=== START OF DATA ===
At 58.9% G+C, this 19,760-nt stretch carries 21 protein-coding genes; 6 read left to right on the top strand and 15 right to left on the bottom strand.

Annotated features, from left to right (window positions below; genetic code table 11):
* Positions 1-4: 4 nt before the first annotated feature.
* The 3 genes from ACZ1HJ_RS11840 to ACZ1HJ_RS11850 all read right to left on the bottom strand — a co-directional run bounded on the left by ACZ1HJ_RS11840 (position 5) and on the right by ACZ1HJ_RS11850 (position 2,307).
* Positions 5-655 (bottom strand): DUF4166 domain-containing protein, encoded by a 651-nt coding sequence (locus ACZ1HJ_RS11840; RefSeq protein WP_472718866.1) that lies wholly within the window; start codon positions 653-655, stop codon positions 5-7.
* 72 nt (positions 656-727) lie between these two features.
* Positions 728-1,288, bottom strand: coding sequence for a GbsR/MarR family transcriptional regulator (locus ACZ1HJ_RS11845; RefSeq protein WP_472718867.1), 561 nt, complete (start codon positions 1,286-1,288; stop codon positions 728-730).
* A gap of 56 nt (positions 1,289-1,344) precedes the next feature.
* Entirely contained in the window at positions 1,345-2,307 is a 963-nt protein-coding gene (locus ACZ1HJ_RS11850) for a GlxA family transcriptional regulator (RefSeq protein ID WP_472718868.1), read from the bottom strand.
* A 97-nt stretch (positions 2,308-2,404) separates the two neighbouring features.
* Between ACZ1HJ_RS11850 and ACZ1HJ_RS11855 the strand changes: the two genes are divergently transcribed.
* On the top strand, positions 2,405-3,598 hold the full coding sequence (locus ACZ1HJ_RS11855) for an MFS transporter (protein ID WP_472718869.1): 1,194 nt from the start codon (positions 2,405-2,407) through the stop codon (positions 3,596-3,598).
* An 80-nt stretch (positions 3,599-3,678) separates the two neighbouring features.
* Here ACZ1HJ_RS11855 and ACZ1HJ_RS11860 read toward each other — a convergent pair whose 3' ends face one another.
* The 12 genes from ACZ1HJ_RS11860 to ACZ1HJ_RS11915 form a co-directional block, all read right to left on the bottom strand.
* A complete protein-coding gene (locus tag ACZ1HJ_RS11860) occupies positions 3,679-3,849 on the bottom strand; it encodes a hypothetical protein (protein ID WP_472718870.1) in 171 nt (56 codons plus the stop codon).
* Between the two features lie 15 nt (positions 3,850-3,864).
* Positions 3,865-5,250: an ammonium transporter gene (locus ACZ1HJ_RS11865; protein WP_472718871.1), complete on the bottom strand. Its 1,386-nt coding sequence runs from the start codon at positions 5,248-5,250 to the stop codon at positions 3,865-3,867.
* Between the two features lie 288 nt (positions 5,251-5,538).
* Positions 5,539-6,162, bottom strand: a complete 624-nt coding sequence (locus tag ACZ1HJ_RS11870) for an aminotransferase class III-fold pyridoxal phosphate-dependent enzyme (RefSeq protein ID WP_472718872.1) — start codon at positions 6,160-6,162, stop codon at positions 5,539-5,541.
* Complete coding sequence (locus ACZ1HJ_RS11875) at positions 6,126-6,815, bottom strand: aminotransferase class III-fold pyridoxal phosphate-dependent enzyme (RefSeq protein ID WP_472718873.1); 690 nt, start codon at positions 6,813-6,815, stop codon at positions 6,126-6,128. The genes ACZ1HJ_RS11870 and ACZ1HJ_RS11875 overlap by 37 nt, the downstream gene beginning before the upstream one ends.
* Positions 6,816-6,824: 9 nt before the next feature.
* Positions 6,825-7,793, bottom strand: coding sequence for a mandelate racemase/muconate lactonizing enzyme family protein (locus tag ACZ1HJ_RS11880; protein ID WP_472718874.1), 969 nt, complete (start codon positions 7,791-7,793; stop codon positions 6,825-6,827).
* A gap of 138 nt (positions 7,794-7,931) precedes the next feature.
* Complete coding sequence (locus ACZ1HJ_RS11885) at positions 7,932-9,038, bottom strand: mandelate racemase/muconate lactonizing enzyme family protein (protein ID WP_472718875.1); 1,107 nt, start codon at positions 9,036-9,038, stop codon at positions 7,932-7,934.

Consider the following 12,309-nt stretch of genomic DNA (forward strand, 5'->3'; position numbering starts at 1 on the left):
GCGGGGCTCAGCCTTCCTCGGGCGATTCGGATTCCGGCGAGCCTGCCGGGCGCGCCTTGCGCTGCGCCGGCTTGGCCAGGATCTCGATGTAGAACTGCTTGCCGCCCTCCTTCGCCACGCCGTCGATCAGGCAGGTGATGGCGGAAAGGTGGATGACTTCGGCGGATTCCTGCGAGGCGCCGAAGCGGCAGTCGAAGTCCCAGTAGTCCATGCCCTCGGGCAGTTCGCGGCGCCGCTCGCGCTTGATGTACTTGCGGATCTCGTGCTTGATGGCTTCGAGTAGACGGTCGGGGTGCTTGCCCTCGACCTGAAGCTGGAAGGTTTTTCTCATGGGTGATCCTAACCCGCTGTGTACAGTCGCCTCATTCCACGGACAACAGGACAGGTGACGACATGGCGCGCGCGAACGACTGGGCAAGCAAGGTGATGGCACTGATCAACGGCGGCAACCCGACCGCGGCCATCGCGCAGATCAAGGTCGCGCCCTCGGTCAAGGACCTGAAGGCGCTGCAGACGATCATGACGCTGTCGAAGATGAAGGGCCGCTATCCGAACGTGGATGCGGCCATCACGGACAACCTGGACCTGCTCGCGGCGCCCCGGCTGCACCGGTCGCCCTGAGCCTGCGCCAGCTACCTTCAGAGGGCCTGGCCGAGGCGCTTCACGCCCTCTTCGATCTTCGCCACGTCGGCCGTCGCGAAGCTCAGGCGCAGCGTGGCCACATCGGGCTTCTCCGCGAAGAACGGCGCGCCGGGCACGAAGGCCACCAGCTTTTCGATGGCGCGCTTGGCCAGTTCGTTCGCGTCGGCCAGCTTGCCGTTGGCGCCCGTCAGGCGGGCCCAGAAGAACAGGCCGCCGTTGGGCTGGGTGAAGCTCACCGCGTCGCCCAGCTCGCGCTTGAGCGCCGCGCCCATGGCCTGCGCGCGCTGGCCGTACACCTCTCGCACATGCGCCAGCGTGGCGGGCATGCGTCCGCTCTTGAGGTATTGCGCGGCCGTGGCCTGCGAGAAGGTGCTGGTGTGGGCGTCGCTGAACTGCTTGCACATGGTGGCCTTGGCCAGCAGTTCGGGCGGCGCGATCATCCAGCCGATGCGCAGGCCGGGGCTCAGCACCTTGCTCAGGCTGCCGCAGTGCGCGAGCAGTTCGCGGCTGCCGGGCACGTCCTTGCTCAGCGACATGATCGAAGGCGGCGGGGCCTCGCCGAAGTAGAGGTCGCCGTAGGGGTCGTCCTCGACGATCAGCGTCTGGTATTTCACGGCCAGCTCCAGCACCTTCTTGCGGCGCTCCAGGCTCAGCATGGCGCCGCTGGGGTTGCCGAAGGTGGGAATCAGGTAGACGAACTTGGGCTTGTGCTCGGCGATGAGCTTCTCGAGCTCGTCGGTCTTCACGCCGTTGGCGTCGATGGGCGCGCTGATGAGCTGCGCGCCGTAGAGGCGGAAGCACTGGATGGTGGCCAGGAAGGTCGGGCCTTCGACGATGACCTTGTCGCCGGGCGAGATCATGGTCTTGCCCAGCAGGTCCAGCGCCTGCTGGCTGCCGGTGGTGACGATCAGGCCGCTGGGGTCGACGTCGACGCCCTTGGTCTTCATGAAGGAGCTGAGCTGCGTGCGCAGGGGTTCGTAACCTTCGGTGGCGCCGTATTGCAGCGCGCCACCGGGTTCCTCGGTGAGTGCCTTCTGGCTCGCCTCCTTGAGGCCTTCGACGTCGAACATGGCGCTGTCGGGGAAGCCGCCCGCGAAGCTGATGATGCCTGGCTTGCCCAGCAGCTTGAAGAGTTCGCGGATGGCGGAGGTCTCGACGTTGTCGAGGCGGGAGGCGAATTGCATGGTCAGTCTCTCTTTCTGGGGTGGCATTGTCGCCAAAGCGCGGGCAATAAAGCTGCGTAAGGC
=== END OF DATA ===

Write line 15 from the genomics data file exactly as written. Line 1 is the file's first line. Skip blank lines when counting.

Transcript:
* The 12 genes from ACZ1HJ_RS11860 to ACZ1HJ_RS11915 form a co-directional block, all read right to left on the bottom strand.